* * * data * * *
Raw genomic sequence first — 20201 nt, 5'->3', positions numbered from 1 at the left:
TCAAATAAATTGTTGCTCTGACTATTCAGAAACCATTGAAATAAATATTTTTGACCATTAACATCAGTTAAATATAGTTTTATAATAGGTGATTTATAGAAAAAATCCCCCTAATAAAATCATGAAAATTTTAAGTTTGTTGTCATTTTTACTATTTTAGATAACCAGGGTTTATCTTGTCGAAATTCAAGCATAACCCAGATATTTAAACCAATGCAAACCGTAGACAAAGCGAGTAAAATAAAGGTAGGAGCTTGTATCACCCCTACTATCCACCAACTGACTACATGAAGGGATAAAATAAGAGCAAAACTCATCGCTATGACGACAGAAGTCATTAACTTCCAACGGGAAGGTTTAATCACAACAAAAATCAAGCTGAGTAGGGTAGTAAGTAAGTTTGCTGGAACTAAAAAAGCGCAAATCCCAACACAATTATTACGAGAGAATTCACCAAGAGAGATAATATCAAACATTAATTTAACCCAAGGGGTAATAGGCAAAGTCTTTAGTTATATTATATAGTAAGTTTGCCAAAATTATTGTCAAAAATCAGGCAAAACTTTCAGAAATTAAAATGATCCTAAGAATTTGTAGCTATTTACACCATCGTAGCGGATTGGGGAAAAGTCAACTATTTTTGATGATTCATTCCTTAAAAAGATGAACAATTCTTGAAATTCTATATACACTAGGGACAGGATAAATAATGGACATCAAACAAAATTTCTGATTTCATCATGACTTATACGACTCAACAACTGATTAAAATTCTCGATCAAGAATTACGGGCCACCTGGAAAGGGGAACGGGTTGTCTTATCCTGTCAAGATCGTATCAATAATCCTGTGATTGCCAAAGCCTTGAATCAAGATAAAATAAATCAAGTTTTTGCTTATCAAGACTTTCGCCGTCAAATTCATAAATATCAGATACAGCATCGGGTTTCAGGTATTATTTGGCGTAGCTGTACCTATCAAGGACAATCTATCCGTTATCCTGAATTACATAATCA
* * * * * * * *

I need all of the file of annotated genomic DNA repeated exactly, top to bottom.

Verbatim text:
Raw genomic sequence first — 20201 nt, 5'->3', positions numbered from 1 at the left:
TCAAATAAATTGTTGCTCTGACTATTCAGAAACCATTGAAATAAATATTTTTGACCATTAACATCAGTTAAATATAGTTTTATAATAGGTGATTTATAGAAAAAATCCCCCTAATAAAATCATGAAAATTTTAAGTTTGTTGTCATTTTTACTATTTTAGATAACCAGGGTTTATCTTGTCGAAATTCAAGCATAACCCAGATATTTAAACCAATGCAAACCGTAGACAAAGCGAGTAAAATAAAGGTAGGAGCTTGTATCACCCCTACTATCCACCAACTGACTACATGAAGGGATAAAATAAGAGCAAAACTCATCGCTATGACGACAGAAGTCATTAACTTCCAACGGGAAGGTTTAATCACAACAAAAATCAAGCTGAGTAGGGTAGTAAGTAAGTTTGCTGGAACTAAAAAAGCGCAAATCCCAACACAATTATTACGAGAGAATTCACCAAGAGAGATAATATCAAACATTAATTTAACCCAAGGGGTAATAGGCAAAGTCTTTAGTTATATTATATAGTAAGTTTGCCAAAATTATTGTCAAAAATCAGGCAAAACTTTCAGAAATTAAAATGATCCTAAGAATTTGTAGCTATTTACACCATCGTAGCGGATTGGGGAAAAGTCAACTATTTTTGATGATTCATTCCTTAAAAAGATGAACAATTCTTGAAATTCTATATACACTAGGGACAGGATAAATAATGGACATCAAACAAAATTTCTGATTTCATCATGACTTATACGACTCAACAACTGATTAAAATTCTCGATCAAGAATTACGGGCCACCTGGAAAGGGGAACGGGTTGTCTTATCCTGTCAAGATCGTATCAATAATCCTGTGATTGCCAAAGCCTTGAATCAAGATAAAATAAATCAAGTTTTTGCTTATCAAGACTTTCGCCGTCAAATTCATAAATATCAGATACAGCATCGGGTTTCAGGTATTATTTGGCGTAGCTGTACCTATCAAGGACAATCTATCCGTTATCCTGAATTACATAATCA